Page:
On the heels of Judge William Alsup’s decision to dismiss San Francisco’s and Oakland’s climate change lawsuits, local California officials are turning to new symbolic tactics, including pressuring Governor Jerry Brown ahead of his Global Climate Action Summit.
A group of 150 local elected officials sent an open letter to Governor Jerry Brown last week to chastise him for not completely shutting down fossil-fuel production in the state.
In the letter, the local officials demanded that Governor Brown pursue a meaty list of harmful and unrealistic policies:
“Recognizing that we are in a climate emergency, as you have rightly done, and given the grave public health and environmental justice consequences of fossil fuel production in California, we respectfully urge you to make a new statewide commitment and lay out a plan for California to achieve the following:
“End the issuance of permits for new fossil fuel projects, including permits for new oil and gas wells, infrastructure for fossil fuels, and petrochemical projects in California.
“Design a swift, managed decline of all fossil fuel production, starting with a 2,500-foot human health buffer zone around all occupied structures, public parks and farms to protect public health and vulnerable communities.
“Commit the state to 100% clean, renewable energy, starting with significant investments in disadvantaged communities and areas that are already suffering the most from the negative impacts of fossil fuel extraction.”
To attract additional attention to the letter, Benicia Mayor Elizabeth Patterson and Richmond Vice Mayor Melvin Willis wrote an op-ed that appeared in the San Francisco Chronicle and decried the “toxic consequences of California’s complicity in one of the most toxic, polluting, dangerous industries on Earth…”
It is important to note that Richmond is one of the cities that filed a climate change lawsuit nearly identical to the lawsuits dismissed from officials in San Francisco, Oakland, and New York City.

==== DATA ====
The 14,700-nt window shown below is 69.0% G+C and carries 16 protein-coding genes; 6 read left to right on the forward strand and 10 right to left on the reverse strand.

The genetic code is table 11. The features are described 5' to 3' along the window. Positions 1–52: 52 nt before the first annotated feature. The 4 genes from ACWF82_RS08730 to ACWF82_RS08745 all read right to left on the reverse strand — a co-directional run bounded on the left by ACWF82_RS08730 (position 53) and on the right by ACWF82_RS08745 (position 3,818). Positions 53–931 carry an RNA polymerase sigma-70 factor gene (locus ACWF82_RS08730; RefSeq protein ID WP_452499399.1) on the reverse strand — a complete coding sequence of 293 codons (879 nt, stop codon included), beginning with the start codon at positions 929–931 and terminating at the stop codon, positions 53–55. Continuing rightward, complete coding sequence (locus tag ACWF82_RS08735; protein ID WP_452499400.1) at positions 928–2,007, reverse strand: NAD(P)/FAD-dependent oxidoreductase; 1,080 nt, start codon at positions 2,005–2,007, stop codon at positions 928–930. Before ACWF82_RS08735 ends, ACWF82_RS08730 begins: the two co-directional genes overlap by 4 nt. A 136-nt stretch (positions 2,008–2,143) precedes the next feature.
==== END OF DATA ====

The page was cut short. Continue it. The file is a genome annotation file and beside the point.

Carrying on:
The letter comes after reports that extreme environmentalists are livid that Governor Brown has refused deny all new fossil fuel development in the state. Kassie Siegel, a climate program director at the activist group Center for Biological Diversity, articulated this goal in response to a statement from the California Department of Oil, Gas, and Geothermal Resources about California’s stringent environmental standards. “There’s no way that any new fossil-fuel development can be compatible with a safe climate,” Siegel claimed.
In addition to the Center for Biological Diversity, anti-energy groups like 350.org, Earthworks, Friends of the Earth, Greenpeace, Hollywood United for a Healthy California, Oil Change International and others have partnered to create a campaign ominously named Brown’s Last Chance to pressure the retiring Governor ahead of his climate summit. The campaign also calls for the immediate ban of new fossil fuel production in California, as well as a plan to “phase-out all fossil fuels as quickly as possible.”
Notably absent from the list of activists attacking the governor are some of the country’s largest environmental groups, such as the Environmental Defense Fund, the National Resources Defense Council, and even the Sierra Club.
In an op-ed bravely written for the New York Times, a newspaper published approximately 3,000 miles east of Sacramento, 350.org founder Bill McKibben attempted to explain the intense focus on Governor Brown:
“So far, Mr. Brown has not stood up to the oil industry. He’s not alone, of course — very few leaders have shown this kind of courage. (In Canada, the theoretical climate champion Justin Trudeau recently nationalized a pipeline in order to make sure that the exploitation of Alberta’s dirty tar sands could continue.) But Mr. Brown is term-limited, not to mention 80 years old; he’ll never run for office again, so like no other leader, he could resist the financial might of the fossil fuel industry.”
In other words, Governor Brown has nothing to lose since he is on his way out the door.
As the climate change lawsuits brought by local governments continue to fail, local officials and radical environmentalists are becoming increasingly desperate in their attempts to take down the oil and gas industry. Instead of recognizing Governor Brown’s role in enacting aggressive climate change policies, local officials are now throwing the Governor under the bus to distract from their own failed efforts.
Instead of working towards consensus-oriented solutions to mitigate climate change, environmentalists continue to fight amongst each other over how best to attack oil and gas companies. We can only wonder how much more chaotic this will become if additional climate lawsuits are similarly thrown out by the courts, as many legal experts expect to happen.